The most interesting thing about this article is the issues they raise surrounding security on a cloud based system, that these concerns were raised (and by all accounts quite loudly) but that it went through anyway shows that either 1) the people making the deal didn't understand the issues, or 2) google were able to satisfy them that these issues were able to be dealt with... if this second alternative is the case, then I'd like to hear more on how they achieved it.
  • -2 Hide
    Drag0nR1der , October 28, 2009 8:06 PM
    bydesignThey may regret this nothing important is ready for cloud computing. Any in-house solution is a better choice, well maybe not groupwise...


    I disagree, I think email and internet applications are... in some ways by their very nature they always were, it just took the comms hardware time to really allow it to take off.
  • 1 Hide
    omnimodis78 , October 28, 2009 8:33 PM
    Sucks to be Microsoft and for sure this is a bad rep for Novell Inc. but it serves them right! Wake up and offer good, modern, and reliable communication solutions to your users (clients). Congrats Google, don't get too comfy because the next guy will beat you out the second you start to think you rule the World... Just keep the Microsoft legacy in the back of your minds dear Google execs!
  • 1 Hide
    fuser , October 28, 2009 8:37 PM
    The contract makes Computer Sciences Corp. liable if there is a security breach.
  • 1 Hide
    cookoy , October 28, 2009 8:53 PM
    I like my free Gmail account. No junk mails. Same with Lycos. I still get lots of junk mails with Hotmail and Yahoo. But not as bad as years back. Not complaining. Happy as a clown.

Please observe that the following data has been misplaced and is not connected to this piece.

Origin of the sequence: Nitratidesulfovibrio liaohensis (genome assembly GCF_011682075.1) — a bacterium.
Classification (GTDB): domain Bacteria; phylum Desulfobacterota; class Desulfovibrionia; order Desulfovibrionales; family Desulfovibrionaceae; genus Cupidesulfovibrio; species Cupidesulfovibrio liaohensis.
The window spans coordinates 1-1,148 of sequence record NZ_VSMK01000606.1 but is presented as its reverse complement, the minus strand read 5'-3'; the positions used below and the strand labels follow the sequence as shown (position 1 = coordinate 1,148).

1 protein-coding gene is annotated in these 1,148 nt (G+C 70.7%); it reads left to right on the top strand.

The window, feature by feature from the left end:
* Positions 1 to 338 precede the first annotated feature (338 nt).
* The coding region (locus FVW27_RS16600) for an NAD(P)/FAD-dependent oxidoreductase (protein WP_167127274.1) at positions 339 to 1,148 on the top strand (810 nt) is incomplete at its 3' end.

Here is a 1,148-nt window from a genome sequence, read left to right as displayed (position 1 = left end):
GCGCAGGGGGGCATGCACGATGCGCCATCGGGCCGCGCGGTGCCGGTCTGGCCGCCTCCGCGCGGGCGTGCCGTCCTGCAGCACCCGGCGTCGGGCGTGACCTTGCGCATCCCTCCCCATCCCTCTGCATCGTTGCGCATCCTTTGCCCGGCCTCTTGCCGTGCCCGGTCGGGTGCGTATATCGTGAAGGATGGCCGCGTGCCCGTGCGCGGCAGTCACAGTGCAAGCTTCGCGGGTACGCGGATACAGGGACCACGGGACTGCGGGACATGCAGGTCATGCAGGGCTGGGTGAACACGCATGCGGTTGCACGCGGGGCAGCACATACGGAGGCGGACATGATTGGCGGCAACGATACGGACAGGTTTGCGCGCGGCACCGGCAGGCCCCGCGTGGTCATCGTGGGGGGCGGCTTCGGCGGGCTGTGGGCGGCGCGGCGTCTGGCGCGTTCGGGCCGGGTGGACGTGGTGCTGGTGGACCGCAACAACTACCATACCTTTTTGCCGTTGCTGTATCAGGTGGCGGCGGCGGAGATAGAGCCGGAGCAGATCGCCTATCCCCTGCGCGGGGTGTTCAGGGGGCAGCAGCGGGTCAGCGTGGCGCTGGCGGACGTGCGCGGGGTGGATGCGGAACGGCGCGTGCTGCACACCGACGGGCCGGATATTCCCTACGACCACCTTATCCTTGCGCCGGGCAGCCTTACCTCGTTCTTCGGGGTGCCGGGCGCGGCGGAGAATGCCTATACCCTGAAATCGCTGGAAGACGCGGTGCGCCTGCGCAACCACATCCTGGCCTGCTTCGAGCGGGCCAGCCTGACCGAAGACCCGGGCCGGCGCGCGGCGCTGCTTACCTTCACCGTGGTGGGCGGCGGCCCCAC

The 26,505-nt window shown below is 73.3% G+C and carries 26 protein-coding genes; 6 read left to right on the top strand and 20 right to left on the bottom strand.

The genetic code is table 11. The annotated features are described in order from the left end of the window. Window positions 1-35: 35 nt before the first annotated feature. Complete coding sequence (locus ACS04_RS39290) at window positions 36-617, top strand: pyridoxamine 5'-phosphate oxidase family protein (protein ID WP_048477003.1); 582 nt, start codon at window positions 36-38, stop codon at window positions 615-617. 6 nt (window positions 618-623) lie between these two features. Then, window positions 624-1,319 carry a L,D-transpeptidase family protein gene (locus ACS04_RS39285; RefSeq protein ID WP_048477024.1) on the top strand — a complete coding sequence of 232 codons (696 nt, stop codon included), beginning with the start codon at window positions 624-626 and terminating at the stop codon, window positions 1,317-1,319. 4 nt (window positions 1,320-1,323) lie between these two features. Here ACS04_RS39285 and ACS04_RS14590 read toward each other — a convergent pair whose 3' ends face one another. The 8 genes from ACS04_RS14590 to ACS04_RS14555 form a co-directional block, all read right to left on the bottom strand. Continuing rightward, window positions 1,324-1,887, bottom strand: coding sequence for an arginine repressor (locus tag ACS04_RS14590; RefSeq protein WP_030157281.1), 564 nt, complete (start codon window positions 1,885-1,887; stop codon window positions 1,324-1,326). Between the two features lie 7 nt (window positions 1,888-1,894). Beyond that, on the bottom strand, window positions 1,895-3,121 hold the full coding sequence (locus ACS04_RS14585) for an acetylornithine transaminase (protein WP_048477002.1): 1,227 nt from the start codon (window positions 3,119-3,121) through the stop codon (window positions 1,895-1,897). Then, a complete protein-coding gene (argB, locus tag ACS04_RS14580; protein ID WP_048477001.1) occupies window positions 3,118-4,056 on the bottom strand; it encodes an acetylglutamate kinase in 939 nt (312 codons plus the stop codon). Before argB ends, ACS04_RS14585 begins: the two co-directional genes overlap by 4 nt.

• 2 Hide
    liquid0h , October 28, 2009 9:17 PM
    I wish the DOD would get Google Apps.
  • 0 Hide
    buwish , October 28, 2009 9:28 PM
    Google is picking up customers in this regard left and right. A fair amount of decent sized companies and many municipalities are making the switch to them. Obviously, Google is doing something right.
  • -1 Hide
    cruiseoveride , October 28, 2009 10:32 PM
    This is just another nail in Microsoft's coffin.

    Bill bailed before the going got tough.
  • 0 Hide
    sleepflower , October 28, 2009 11:06 PM
    cruiseoverideThis is just another nail in Microsoft's coffin. Bill bailed before the going got tough.


    I fail to see how this could possibly be the end for MS, as they moved from a Novell system to a google one. MS possibly lost out providing outlook and server software plus support. Now considering using gmail, all is outsourced, less IT overheads, there is still quite the likelihood that outlook is still used for organising mail and passwords/accounts. This could possibly be up to the individual.

    At my place of work we use an engmail system for webmail and outlook to access on your own workstation. engmail is terrible faux hotmail on intranet and hotmail itself cannot be used by corporations in it's current form and has no IMAP ability. A good webmail is great for hotdesking and outlook is terrible for it. MS has never been great in this area, it's services just aren't together enough now. Whoever lost out it was really in the engmail (possibly an MS product) and mail server arena. Now if they were moving 30,000 employees to linux, that would be a nail gun sounding off in the distance...
  • 0 Hide
    Anonymous , October 28, 2009 11:51 PM
    This is great news for cloud computing in general, not just for Google. This really validates what cloud providers have been saying for a while now: moving to the cloud can save huge amounts of money. Congrats Google!

    http://www.rackspace.com/email_hosting/blog/2009/10/congratulations-google-your-win-in-los-angeles-is-a-win-for-us-all/
  • 0 Hide
    ptroen , October 29, 2009 12:02 AM
    It's a Derecession(half depression/half recession currently). Organizations need to INCREASE THE BOTTOM Line. This quote says it all "proponents repeated a City Administrative Officer estimate that the new contract would save the city some $5 million in service costs over five years, in addition to allowing the city's technology department to shed nine positions".